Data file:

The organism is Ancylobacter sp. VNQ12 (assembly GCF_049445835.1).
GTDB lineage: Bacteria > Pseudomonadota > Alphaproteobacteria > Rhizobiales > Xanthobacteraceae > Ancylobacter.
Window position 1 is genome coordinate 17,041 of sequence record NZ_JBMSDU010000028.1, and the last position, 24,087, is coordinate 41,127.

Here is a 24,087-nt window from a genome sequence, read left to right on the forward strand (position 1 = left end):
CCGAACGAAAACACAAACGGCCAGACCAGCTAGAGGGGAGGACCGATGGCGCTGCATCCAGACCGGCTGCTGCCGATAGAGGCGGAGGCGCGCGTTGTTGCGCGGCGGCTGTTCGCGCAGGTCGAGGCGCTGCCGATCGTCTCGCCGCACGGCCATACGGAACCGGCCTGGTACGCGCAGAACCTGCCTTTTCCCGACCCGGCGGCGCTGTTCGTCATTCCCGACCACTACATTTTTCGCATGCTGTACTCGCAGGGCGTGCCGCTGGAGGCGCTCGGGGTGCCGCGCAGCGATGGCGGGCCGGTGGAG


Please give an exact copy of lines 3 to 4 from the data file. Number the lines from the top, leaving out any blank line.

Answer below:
Window position 1 is genome coordinate 17,041 of sequence record NZ_JBMSDU010000028.1, and the last position, 24,087, is coordinate 41,127.

Here is a 24,087-nt window from a genome sequence, read left to right on the forward strand (position 1 = left end):